Our last few Christmas cards were getting posted out today, so it’s an apt time to talk about my DIY Christmas card project. Particularly this year when people can’t see each other, cards are a really nice way to cheer up the depths of winter. We have a decent stash of old paper and card from my grandad’s house so I was happy to find a use for some of it and to not have to waste any paper.
I recently invested in some lino-printing tools (this box from Artful) and they provided me with red and black inks. I’ve wanted to learn how to do lino printing forever, since my older sister came from with her lino-cut Junior Cert art project, so I can forgive myself for this partial impulse-buy.
Drawing the image
I used an image from the internet to begin with, copying it just onto paper and messing around with the image until I was happy with the silhouette. Using a heavy black marker to imitate the ink – I experimented with what I could simplify and still keep the robin looking recognisable and, as this was my first lino-printing foray, made sure it was a simple enough design to be cut/printed. Once I was happy with the image, I transferred onto tracing paper to trace onto the lino itself
Remember: the image on the lino has to be BACKWARDS from how you want it to look! Because the lino gets flipped over when you print, the print will be a REVERSE IMAGE of whatever it looks like on the lino. If you use tracing paper once it should reverse the image, but if you’re drawing straight onto the lino, be aware that it will come out the other way around.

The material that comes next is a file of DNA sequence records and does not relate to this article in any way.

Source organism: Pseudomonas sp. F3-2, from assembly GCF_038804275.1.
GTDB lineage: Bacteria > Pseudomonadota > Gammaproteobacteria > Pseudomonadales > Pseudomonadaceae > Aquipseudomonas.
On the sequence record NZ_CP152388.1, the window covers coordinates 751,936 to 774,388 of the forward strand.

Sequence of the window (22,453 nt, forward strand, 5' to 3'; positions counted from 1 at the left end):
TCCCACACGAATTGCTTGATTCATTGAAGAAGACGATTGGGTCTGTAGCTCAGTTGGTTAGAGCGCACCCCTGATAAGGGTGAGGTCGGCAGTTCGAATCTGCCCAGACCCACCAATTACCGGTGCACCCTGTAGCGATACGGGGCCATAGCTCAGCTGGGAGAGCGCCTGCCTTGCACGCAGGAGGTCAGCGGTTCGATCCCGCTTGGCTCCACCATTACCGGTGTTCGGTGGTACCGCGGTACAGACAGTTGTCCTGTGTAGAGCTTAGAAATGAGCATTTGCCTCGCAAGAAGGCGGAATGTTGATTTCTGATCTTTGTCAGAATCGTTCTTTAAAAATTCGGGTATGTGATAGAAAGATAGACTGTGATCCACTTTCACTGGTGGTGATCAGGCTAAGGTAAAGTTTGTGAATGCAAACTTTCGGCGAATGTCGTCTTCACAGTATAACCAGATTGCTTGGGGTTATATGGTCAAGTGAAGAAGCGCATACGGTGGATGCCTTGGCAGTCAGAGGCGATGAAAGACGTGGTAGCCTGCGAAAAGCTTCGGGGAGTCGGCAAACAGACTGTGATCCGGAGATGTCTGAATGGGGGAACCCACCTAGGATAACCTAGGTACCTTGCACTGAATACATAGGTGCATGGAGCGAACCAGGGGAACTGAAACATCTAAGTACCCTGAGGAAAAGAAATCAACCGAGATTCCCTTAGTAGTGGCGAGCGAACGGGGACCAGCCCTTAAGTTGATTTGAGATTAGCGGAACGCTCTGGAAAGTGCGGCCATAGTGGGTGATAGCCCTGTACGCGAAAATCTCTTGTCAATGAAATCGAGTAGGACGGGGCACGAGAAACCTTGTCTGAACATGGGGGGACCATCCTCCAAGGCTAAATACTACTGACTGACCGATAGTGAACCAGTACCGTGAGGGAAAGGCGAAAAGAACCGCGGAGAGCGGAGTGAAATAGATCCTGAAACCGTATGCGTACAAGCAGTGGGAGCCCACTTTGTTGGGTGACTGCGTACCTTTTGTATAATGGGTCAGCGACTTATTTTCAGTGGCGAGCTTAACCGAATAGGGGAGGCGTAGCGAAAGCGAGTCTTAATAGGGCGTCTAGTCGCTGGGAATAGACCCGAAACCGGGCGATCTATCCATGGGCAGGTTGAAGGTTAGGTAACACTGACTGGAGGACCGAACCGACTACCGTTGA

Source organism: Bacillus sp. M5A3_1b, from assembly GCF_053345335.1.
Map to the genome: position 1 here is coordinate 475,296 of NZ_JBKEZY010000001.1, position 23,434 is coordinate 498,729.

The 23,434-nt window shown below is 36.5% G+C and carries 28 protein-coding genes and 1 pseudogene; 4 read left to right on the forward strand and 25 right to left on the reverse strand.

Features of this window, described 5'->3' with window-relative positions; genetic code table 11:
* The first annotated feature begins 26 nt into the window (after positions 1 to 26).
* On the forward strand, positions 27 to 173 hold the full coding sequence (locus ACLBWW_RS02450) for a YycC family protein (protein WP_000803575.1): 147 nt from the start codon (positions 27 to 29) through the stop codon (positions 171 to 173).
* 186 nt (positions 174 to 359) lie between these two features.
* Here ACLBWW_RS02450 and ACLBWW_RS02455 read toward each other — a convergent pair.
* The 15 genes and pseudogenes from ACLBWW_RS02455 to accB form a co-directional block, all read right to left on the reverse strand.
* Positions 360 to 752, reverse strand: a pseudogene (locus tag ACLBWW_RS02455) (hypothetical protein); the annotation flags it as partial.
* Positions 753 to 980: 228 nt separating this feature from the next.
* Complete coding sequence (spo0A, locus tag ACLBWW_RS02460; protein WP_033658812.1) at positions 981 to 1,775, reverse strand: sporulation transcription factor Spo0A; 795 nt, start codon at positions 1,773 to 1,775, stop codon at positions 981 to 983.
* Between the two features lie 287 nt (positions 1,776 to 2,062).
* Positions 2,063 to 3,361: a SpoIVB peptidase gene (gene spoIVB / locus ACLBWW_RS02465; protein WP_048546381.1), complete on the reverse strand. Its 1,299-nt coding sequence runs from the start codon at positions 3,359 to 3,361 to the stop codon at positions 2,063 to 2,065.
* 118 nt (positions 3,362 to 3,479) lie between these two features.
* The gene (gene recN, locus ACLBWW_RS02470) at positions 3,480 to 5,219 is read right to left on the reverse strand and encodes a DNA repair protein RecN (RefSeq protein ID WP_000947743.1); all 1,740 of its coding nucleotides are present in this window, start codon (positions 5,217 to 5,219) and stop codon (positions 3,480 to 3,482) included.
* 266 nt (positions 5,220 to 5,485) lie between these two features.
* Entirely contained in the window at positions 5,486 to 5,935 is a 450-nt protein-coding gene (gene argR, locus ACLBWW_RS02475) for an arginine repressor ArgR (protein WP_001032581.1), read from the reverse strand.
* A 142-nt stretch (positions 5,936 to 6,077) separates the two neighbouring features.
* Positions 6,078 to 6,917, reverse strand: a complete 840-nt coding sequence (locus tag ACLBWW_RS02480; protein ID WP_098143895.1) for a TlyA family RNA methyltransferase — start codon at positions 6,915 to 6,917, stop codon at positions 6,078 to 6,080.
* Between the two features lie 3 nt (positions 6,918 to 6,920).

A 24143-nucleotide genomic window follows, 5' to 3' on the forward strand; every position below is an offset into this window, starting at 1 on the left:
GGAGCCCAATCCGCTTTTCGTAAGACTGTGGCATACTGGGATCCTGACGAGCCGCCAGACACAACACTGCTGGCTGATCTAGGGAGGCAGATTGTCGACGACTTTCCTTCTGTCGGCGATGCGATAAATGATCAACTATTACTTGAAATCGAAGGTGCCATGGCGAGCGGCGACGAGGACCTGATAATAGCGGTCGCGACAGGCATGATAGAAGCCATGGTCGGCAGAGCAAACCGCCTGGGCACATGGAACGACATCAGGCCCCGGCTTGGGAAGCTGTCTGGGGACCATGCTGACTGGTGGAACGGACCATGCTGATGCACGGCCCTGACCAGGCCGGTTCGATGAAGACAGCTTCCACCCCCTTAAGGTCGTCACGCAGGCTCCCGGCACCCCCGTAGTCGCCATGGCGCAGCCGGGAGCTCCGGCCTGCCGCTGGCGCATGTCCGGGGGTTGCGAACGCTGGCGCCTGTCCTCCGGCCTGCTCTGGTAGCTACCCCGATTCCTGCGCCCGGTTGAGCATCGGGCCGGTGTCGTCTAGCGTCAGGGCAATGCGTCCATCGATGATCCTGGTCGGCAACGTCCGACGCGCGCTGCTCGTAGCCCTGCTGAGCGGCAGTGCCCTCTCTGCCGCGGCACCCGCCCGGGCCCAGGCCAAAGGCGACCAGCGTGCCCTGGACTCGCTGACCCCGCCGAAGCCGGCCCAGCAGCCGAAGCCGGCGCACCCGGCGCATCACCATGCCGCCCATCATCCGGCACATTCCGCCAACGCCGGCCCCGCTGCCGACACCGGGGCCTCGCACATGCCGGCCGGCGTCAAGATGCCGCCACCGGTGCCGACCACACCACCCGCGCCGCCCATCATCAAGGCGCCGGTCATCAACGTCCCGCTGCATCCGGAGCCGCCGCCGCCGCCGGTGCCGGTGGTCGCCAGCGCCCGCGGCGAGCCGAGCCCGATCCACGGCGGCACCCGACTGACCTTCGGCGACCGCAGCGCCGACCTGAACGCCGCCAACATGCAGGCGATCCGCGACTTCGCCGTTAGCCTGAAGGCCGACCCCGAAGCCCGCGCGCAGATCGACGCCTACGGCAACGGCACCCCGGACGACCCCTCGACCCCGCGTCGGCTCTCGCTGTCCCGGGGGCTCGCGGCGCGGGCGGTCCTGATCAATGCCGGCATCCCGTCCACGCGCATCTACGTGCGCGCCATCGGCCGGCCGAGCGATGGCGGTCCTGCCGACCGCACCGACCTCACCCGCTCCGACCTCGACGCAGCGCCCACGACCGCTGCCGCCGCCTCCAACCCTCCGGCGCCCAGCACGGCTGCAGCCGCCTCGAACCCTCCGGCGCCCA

Cutting the Lino
The kit I got came with loads of differently shaped carving tools, so I got to try them all out on my little robin design. Because this is a two-colour print, I had to make two different stamps – one for the black, all the outlines and details; one for the robin’s red breast. I literally just traced the entire image, apart from the red section, for the black stamp and then traced the red section next to it on the lino sheet and cut them out.
I could definitely do with some additional guidance on the printing side of things – the results were pretty variable and “rustic” shall we say? But that is the appeal of doing practical arts, that the material process adds something to the finished picture and the variance in the image makes each print unique and noticeably hand-printed.
Because this is a two-colour image I printed it in two stages – the black stamp first, then let that dry and added the red details. It was hard to line up the red stamp with the black lines, so I ended up cutting out the robin’s eye completely on the red stamp so there was a hole and lining that hole up with the black printed eye on the paper.
Lastly, I cut out squares around the print and mounted them on to sturdier card. I think they look fab, I’m delighted with my first foray into lino printing and I’m looking forward to trying out more detailed designs.